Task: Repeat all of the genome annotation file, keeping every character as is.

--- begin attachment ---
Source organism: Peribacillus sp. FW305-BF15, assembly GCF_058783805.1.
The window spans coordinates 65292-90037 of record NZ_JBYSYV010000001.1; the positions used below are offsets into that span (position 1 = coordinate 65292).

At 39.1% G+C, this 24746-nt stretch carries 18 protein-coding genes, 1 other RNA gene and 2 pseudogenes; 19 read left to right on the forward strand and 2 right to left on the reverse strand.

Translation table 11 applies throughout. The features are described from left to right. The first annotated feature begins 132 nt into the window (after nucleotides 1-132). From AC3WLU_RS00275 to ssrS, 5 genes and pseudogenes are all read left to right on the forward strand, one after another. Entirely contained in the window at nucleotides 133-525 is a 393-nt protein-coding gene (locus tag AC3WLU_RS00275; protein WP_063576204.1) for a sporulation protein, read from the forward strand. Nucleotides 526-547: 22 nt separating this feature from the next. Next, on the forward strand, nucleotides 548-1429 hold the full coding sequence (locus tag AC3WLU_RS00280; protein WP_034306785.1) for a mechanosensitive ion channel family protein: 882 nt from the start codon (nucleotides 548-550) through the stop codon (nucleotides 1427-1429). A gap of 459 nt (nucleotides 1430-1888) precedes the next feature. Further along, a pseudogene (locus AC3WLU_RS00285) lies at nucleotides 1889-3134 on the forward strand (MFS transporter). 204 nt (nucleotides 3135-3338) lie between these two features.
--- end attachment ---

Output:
Source organism: Peribacillus sp. FW305-BF15, assembly GCF_058783805.1.
The window spans coordinates 65292-90037 of record NZ_JBYSYV010000001.1; the positions used below are offsets into that span (position 1 = coordinate 65292).

At 39.1% G+C, this 24746-nt stretch carries 18 protein-coding genes, 1 other RNA gene and 2 pseudogenes; 19 read left to right on the forward strand and 2 right to left on the reverse strand.

Translation table 11 applies throughout. The features are described from left to right. The first annotated feature begins 132 nt into the window (after nucleotides 1-132). From AC3WLU_RS00275 to ssrS, 5 genes and pseudogenes are all read left to right on the forward strand, one after another. Entirely contained in the window at nucleotides 133-525 is a 393-nt protein-coding gene (locus tag AC3WLU_RS00275; protein WP_063576204.1) for a sporulation protein, read from the forward strand. Nucleotides 526-547: 22 nt separating this feature from the next. Next, on the forward strand, nucleotides 548-1429 hold the full coding sequence (locus tag AC3WLU_RS00280; protein WP_034306785.1) for a mechanosensitive ion channel family protein: 882 nt from the start codon (nucleotides 548-550) through the stop codon (nucleotides 1427-1429). A gap of 459 nt (nucleotides 1430-1888) precedes the next feature. Further along, a pseudogene (locus AC3WLU_RS00285) lies at nucleotides 1889-3134 on the forward strand (MFS transporter). 204 nt (nucleotides 3135-3338) lie between these two features.